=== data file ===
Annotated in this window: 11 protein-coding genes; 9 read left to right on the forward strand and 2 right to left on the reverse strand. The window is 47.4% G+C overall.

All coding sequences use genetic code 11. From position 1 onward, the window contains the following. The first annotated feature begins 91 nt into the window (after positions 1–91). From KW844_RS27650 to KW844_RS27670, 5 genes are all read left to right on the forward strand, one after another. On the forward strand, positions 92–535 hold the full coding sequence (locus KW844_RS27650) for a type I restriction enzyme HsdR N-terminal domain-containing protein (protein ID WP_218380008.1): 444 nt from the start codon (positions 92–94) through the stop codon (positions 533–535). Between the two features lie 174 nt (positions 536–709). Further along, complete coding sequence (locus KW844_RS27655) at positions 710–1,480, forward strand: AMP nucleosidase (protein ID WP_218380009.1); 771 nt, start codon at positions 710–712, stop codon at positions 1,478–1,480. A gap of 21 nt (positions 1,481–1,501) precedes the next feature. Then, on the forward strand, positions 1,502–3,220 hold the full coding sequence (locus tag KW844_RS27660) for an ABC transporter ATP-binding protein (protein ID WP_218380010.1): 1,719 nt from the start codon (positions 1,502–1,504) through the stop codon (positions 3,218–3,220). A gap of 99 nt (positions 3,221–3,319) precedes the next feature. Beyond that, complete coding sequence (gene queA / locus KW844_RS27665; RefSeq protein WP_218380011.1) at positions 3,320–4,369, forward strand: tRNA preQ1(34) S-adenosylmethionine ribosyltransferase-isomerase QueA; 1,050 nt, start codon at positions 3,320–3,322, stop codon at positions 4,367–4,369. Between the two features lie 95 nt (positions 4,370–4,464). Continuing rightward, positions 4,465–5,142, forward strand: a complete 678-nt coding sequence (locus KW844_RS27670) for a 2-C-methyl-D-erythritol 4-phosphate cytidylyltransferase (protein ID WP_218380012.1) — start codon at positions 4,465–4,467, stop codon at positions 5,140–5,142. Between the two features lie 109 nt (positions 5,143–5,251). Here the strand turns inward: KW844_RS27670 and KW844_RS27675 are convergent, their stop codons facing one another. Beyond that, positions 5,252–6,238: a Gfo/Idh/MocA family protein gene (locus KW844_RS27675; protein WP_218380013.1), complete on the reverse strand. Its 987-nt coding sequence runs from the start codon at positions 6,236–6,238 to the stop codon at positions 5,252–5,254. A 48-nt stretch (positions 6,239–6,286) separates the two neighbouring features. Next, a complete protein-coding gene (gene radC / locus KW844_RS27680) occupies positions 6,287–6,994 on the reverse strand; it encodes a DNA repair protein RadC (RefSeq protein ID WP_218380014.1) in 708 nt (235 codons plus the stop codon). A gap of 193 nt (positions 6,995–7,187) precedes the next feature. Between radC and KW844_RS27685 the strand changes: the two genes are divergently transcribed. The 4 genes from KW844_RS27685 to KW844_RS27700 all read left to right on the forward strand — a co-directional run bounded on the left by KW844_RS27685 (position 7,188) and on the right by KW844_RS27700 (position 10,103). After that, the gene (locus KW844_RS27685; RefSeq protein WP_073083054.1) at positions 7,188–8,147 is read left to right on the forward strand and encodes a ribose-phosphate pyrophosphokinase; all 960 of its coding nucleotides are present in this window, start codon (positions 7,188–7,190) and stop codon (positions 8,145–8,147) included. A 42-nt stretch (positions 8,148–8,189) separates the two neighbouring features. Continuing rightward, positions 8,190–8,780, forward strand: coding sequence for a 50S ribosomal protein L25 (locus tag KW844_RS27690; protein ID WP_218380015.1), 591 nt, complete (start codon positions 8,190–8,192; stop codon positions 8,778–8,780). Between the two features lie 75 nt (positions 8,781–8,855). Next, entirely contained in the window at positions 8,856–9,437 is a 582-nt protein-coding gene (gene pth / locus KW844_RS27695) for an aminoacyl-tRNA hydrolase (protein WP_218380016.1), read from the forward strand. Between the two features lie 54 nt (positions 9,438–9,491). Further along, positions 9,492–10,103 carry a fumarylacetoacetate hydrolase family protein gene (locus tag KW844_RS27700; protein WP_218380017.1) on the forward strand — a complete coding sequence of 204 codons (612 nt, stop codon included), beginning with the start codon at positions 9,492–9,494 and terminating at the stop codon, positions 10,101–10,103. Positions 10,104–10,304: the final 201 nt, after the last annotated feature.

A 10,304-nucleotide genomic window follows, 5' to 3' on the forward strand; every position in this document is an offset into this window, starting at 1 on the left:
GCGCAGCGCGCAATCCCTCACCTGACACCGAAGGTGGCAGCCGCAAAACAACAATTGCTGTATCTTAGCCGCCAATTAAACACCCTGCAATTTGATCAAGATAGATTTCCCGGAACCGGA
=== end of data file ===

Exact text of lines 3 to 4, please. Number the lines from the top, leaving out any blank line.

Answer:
A 10,304-nucleotide genomic window follows, 5' to 3' on the forward strand; every position in this document is an offset into this window, starting at 1 on the left:
GCGCAGCGCGCAATCCCTCACCTGACACCGAAGGTGGCAGCCGCAAAACAACAATTGCTGTATCTTAGCCGCCAATTAAACACCCTGCAATTTGATCAAGATAGATTTCCCGGAACCGGA